"It has been made an objection to the biography of literary men," wrote William Hazlitt, himself a biographer and a literary man, in 1820, "that the principal events of their lives are their works; and that there is little else to be known of them, either interesting to others, or perhaps creditable to themselves. We do not feel the full force of this objection" (16:153). Five years later he remarked: "An author ... may be full of inconsistencies elsewhere, but he is himself in his books" (12:370-71).
In writing his biography I have been guided by both statements. I have chronicled his life, from birth to death, in detail and have considered the impressions he made on contemporary critics and acquaintances. I have drawn more freely than earlier biographers on his surviving letters, especially those he wrote to Peter George Patmore when driven close to distraction by his hapless love for Sally Walker. And I have examined all his published works—which total some four million words—and have quoted generously from them.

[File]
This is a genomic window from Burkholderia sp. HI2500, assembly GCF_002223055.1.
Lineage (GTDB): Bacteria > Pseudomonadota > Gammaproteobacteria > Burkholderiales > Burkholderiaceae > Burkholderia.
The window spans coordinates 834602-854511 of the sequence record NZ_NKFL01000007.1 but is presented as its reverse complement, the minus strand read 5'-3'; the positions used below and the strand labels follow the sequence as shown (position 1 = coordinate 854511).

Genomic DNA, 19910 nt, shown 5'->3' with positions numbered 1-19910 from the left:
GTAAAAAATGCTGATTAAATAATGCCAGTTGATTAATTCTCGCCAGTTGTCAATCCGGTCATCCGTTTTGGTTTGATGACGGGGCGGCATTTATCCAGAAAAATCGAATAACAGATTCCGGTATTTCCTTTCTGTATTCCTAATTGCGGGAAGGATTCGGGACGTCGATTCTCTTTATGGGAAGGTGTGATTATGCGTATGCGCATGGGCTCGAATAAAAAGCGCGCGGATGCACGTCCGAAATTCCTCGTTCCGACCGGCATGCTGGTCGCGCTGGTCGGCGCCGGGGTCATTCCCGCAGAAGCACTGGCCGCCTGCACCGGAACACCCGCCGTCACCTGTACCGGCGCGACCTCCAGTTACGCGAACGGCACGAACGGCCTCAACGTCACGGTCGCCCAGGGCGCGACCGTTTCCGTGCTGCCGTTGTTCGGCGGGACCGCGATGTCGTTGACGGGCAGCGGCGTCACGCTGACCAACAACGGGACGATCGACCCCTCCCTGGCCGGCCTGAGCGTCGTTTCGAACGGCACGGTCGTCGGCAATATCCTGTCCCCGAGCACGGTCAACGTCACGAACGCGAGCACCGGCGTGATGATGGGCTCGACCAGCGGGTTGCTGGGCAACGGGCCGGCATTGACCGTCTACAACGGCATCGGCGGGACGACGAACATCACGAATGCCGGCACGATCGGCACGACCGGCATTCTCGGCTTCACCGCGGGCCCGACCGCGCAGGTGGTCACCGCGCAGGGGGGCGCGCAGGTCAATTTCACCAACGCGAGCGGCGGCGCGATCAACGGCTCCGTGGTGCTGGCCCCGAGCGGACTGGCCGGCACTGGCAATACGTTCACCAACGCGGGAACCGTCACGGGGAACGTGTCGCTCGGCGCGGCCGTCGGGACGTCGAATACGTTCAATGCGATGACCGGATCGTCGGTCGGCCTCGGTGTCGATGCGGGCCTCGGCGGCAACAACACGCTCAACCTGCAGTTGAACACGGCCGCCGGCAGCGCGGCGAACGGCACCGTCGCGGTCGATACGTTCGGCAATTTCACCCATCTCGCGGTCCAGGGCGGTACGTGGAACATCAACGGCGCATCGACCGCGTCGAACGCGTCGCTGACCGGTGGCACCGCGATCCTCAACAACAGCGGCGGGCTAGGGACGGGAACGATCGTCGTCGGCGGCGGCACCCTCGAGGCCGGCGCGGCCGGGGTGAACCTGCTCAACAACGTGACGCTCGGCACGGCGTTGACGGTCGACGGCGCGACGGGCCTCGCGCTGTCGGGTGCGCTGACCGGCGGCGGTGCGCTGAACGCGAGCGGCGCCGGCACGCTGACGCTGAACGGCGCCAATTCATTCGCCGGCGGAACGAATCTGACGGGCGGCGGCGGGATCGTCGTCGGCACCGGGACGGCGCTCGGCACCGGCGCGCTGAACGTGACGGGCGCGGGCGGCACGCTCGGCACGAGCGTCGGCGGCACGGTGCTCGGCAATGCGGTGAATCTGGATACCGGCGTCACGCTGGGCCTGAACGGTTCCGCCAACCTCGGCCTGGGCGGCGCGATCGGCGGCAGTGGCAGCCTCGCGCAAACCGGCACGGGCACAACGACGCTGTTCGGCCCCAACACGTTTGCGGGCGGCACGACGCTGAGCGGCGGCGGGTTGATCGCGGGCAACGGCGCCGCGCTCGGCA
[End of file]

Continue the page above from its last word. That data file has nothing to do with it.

Hazlitt has already been the subject of seven full-length biographies, two of which are outstanding. One of these, P. P. Howe's Life of William Hazlitt, is an excellent objective account, correcting and supplementing the findings of earlier biographers, but attempting little in the way of analysis or interpretation. The other, Herschel Baker's William Hazlitt, is a brilliant study of Hazlitt as thinker, concentrating on his productive years and viewing him against the intellectual background of his era.
My own aim is more modest. Because the character of Hazlitt has fascinated me ever since I first read his essays, I have focused my attention on his development as man and as writer, paying attention to the historical background or to his associates only when it seemed essential to my primary purpose of understanding the man himself. Although I cannot claim to have unearthed any startling new facts, I have had the advantage of materials not available to Howe and not within the concern of Baker.